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Fukushima Radiation Concerns in Alaska

Since the devastating 2011 Japanese earthquake and tsunami, which damaged the Fukushima nuclear power plant, there have been concerns about radiation impacts to Alaska. The Division of Environmental Health (DEH) has been coordinating with the Department of Health & Social Services (DHSS) Division of Public Health as well as other state and Federal agencies, the Pacific states, and Canada to continuously assess the situation at the Fukushima nuclear plant and address radiation-related concerns in Alaska.

The U.S. Food & Drug Administration (FDA) is the lead agency on food safety. Both FDA-regulated food products imported from Japan and domestic food products, including U.S. seafood, have been tested. FDA has found no evidence that radionuclides of health concern from the Japanese nuclear power plant disaster are present in the U.S. food supply. Additional information regarding response and testing can be found on the FDA website (last updated in 2015).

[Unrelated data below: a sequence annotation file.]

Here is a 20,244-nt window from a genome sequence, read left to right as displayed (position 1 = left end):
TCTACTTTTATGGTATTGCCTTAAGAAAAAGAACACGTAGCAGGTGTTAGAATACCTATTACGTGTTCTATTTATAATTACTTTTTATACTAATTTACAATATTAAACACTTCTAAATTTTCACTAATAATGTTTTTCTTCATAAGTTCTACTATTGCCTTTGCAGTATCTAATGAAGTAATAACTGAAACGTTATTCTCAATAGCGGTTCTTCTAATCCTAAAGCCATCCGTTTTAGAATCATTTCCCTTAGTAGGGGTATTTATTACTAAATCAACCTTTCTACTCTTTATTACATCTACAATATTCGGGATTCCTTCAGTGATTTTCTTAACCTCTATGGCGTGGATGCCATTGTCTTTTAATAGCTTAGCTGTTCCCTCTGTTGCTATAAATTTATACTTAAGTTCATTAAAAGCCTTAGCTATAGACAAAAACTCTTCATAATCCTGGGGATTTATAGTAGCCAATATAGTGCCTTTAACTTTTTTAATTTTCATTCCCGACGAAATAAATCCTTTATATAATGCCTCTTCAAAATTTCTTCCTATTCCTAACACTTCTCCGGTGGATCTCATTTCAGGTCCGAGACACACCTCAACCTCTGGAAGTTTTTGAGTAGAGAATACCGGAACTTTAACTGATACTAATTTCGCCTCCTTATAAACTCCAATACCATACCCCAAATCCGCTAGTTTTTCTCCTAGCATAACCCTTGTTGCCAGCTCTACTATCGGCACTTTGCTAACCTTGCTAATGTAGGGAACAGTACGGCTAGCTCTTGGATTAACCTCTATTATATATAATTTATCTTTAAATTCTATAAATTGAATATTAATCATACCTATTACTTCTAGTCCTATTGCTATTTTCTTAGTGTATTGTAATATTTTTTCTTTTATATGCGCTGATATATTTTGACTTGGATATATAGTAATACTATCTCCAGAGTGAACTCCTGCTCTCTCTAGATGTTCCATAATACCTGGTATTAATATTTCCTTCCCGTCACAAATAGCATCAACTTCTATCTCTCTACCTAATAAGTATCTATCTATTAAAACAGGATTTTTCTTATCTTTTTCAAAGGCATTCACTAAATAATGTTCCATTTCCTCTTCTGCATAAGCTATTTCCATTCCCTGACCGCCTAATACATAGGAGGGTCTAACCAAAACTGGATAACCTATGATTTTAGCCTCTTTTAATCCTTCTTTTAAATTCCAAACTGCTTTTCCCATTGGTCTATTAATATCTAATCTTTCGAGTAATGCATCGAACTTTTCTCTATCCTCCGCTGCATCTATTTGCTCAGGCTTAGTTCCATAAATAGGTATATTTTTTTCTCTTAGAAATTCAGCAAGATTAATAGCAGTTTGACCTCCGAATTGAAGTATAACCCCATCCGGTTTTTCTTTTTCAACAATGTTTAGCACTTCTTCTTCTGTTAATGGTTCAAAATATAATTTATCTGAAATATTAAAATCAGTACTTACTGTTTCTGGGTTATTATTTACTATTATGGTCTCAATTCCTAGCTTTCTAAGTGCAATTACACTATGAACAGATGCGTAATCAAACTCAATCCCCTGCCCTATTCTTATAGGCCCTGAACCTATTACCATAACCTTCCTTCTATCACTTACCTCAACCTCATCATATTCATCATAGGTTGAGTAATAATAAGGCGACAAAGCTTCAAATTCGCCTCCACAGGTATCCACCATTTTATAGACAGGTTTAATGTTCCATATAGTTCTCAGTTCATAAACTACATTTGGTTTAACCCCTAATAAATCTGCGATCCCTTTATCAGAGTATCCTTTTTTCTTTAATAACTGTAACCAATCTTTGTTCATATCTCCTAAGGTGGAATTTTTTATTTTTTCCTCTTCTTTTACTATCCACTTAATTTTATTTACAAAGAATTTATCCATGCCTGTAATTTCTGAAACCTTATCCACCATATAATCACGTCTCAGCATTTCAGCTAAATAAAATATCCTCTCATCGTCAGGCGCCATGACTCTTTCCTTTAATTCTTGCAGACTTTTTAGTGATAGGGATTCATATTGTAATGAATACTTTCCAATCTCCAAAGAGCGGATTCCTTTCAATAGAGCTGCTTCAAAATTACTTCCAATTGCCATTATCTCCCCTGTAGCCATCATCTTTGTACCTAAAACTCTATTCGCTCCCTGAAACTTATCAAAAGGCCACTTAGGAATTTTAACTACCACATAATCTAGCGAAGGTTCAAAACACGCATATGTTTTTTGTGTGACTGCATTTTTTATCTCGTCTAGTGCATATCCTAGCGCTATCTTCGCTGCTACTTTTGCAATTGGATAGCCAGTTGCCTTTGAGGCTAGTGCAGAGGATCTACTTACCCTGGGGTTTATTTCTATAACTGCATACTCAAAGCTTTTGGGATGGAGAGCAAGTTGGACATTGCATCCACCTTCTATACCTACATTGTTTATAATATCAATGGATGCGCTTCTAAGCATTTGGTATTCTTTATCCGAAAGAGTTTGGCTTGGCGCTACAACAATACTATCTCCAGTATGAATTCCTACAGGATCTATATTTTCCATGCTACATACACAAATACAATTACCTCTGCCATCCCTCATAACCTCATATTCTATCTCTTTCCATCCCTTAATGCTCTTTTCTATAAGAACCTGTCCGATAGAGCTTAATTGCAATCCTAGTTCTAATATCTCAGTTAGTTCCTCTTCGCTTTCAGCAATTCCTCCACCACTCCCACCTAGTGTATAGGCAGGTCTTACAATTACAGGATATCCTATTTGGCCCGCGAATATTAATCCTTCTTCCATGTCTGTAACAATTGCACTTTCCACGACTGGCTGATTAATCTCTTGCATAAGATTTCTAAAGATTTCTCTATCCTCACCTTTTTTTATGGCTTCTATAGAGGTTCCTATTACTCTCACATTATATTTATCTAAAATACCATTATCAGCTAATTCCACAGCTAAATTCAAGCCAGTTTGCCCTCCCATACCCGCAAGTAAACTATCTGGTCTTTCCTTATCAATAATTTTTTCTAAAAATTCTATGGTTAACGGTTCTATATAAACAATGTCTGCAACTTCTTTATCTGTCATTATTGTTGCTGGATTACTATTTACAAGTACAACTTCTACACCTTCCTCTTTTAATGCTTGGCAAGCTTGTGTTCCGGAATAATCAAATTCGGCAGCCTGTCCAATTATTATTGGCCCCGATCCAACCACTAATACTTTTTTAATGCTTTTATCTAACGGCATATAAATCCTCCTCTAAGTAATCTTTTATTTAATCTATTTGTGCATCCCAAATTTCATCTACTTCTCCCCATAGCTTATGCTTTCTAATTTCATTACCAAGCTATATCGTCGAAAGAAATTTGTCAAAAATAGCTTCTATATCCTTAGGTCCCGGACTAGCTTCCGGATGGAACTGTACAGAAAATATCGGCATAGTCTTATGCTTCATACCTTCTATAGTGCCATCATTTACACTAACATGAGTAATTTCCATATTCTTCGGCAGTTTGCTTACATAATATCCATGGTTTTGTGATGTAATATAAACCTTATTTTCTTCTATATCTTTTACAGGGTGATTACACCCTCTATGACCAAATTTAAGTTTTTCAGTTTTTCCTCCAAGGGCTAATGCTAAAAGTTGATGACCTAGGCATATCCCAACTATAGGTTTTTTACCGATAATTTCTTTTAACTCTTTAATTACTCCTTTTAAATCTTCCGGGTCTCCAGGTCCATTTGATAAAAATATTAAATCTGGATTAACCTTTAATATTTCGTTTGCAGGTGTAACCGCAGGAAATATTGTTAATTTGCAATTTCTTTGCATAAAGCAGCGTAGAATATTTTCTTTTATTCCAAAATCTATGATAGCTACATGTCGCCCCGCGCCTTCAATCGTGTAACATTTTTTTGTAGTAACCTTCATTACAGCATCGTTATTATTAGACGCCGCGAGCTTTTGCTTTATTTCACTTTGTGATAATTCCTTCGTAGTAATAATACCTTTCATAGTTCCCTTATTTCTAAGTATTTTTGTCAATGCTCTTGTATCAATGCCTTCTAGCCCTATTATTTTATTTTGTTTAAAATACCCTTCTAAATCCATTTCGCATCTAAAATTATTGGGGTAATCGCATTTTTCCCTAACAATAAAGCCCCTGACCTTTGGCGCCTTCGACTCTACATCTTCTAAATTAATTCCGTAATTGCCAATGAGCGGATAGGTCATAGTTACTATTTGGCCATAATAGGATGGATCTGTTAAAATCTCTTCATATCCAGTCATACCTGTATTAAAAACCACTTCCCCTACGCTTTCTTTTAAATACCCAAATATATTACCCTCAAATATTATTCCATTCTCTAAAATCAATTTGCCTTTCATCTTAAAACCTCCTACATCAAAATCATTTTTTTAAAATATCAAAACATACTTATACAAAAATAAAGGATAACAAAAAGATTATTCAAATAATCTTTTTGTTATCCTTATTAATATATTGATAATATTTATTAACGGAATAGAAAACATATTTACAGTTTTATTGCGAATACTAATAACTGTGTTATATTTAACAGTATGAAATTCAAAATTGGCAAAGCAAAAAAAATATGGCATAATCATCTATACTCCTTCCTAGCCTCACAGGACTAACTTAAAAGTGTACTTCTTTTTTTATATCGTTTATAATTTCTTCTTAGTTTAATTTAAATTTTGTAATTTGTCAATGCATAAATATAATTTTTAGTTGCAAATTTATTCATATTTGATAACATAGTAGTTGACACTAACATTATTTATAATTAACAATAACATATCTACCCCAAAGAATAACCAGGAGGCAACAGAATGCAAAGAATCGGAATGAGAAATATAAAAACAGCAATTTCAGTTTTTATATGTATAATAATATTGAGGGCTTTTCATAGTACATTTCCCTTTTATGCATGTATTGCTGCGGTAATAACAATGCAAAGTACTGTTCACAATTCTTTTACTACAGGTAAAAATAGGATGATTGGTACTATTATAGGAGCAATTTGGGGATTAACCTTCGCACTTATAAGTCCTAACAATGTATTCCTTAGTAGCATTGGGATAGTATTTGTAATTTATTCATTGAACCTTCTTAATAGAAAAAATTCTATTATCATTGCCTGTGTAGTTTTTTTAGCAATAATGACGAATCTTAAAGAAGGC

DEC, in conjunction with the Alaska Department of Health and Social Services and other state, federal, and international agencies, has been testing Alaska seafood for any potential impacts resulting from the 2011 Fukushima nuclear disaster in Japan. Testing results have shown no detectable levels of Fukushima-related radionuclides.

DEC continues to collaborate with other government agencies and researchers monitoring the marine environment. DEC, in cooperation with its partners, currently deems fish and shellfish from Alaska waters unaffected by the nuclear reactor damage in Japan. However, the public is cautioned to be aware that fish and shellfish are still subject to local toxins, such as those that cause paralytic shellfish poisoning.

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